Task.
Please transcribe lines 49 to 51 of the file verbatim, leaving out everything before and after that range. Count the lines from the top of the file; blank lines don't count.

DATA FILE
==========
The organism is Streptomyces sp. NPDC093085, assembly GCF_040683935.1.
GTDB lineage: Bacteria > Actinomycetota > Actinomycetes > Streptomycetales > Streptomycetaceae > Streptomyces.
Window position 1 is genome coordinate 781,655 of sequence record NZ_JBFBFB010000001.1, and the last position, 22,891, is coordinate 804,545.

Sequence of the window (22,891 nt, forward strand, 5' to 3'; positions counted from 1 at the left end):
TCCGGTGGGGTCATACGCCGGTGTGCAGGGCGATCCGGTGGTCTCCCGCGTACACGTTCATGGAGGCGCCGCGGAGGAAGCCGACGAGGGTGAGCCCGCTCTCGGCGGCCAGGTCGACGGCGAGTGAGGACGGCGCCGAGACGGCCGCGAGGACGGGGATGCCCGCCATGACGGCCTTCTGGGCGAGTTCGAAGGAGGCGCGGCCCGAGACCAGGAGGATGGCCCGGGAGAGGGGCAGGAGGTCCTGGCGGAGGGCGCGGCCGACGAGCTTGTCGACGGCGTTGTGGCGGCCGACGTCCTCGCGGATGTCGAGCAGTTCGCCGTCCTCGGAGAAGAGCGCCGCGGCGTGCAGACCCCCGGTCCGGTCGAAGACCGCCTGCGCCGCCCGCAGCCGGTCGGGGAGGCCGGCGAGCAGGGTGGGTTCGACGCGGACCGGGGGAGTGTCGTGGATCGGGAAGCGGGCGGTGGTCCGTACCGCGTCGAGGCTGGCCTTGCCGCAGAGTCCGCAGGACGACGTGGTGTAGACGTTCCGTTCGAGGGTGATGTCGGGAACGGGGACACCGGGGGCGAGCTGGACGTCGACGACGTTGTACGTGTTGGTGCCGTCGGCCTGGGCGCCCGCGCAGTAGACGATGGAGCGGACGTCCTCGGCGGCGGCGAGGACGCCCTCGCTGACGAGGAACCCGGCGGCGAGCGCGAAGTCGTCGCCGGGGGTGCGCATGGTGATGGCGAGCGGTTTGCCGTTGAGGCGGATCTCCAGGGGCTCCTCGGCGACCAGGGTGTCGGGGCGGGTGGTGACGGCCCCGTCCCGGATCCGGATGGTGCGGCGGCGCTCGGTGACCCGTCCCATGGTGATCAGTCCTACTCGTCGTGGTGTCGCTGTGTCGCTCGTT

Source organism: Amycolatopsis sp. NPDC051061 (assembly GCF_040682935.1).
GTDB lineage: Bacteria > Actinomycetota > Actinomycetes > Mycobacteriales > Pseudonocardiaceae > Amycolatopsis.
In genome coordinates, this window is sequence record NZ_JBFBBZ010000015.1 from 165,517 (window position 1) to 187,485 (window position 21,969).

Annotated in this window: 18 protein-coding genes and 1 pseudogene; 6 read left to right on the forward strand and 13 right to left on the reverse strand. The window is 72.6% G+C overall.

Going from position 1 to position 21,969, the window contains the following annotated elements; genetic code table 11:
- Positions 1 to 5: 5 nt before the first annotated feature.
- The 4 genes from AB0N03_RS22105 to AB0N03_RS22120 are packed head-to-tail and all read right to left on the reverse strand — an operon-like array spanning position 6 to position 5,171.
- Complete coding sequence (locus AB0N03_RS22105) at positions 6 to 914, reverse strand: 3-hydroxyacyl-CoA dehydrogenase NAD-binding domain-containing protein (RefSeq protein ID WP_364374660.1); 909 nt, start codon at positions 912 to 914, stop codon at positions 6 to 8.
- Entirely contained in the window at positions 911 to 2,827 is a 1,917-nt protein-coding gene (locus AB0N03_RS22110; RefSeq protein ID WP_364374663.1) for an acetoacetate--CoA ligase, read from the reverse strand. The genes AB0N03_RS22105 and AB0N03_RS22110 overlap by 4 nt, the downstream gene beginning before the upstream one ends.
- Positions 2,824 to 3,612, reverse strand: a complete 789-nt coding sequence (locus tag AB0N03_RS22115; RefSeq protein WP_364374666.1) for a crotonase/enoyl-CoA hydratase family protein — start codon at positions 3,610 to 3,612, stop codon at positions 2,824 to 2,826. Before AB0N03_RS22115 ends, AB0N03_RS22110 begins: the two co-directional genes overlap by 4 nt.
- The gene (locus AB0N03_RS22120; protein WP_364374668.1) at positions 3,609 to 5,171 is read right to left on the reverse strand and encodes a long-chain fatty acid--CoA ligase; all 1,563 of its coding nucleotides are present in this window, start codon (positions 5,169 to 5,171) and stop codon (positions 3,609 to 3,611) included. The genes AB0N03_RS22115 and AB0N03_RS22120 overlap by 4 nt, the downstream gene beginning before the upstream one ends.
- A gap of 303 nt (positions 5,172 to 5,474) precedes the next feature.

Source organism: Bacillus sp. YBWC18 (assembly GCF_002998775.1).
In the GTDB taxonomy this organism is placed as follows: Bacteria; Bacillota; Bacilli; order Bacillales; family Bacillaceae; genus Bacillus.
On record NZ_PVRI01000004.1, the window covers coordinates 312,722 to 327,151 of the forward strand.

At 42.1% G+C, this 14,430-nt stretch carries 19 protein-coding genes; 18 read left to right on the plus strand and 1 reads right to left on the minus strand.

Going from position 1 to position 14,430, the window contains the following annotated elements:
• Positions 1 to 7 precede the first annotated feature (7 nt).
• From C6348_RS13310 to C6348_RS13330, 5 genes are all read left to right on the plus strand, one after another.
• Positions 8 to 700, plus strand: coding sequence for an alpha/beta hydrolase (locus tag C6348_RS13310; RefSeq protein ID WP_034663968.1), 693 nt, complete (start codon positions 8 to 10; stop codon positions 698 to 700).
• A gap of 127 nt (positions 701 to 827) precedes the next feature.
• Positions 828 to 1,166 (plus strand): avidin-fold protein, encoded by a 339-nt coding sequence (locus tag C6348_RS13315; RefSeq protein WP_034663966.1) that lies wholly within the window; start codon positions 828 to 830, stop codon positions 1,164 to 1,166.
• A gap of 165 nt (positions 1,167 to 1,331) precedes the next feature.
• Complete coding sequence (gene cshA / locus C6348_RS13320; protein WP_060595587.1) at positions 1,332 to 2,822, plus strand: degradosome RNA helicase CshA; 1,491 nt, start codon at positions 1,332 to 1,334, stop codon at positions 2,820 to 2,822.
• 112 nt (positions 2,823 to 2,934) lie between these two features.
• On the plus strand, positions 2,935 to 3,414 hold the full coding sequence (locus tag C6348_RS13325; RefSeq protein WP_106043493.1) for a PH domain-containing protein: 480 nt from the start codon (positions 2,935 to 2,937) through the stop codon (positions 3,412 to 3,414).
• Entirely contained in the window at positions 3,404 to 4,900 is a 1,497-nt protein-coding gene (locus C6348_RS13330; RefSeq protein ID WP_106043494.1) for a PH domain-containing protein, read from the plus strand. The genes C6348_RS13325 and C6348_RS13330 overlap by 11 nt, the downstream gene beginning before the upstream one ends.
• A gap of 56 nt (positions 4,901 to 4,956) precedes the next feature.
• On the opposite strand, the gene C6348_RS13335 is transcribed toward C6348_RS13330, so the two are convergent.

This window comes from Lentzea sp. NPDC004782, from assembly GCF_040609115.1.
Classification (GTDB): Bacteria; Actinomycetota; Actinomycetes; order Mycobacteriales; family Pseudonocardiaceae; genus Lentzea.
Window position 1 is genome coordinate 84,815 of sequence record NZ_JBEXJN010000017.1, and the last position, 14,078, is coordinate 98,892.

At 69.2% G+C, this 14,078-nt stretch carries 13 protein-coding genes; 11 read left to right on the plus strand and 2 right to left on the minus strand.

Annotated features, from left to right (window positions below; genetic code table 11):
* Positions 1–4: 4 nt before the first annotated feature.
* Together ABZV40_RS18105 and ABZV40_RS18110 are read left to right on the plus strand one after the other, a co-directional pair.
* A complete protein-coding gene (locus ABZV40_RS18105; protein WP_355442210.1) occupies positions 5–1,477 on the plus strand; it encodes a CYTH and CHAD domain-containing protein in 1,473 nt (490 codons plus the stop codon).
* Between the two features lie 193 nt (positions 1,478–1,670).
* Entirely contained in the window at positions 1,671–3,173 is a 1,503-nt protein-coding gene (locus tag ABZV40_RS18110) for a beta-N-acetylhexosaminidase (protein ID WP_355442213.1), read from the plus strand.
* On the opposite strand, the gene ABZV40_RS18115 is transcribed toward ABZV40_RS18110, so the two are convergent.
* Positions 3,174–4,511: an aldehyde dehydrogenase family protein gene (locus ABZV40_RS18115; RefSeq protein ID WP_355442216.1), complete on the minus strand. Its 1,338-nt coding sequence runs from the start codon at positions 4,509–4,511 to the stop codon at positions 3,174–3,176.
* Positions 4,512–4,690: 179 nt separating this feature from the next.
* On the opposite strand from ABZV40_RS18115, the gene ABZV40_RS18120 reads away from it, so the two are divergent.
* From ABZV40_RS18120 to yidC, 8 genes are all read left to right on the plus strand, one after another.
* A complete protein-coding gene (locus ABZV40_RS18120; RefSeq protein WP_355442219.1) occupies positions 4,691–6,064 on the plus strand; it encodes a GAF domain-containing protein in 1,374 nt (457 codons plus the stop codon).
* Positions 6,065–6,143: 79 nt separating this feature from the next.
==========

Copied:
* From ABZV40_RS18120 to yidC, 8 genes are all read left to right on the plus strand, one after another.
* A complete protein-coding gene (locus ABZV40_RS18120; RefSeq protein WP_355442219.1) occupies positions 4,691–6,064 on the plus strand; it encodes a GAF domain-containing protein in 1,374 nt (457 codons plus the stop codon).
* Positions 6,065–6,143: 79 nt separating this feature from the next.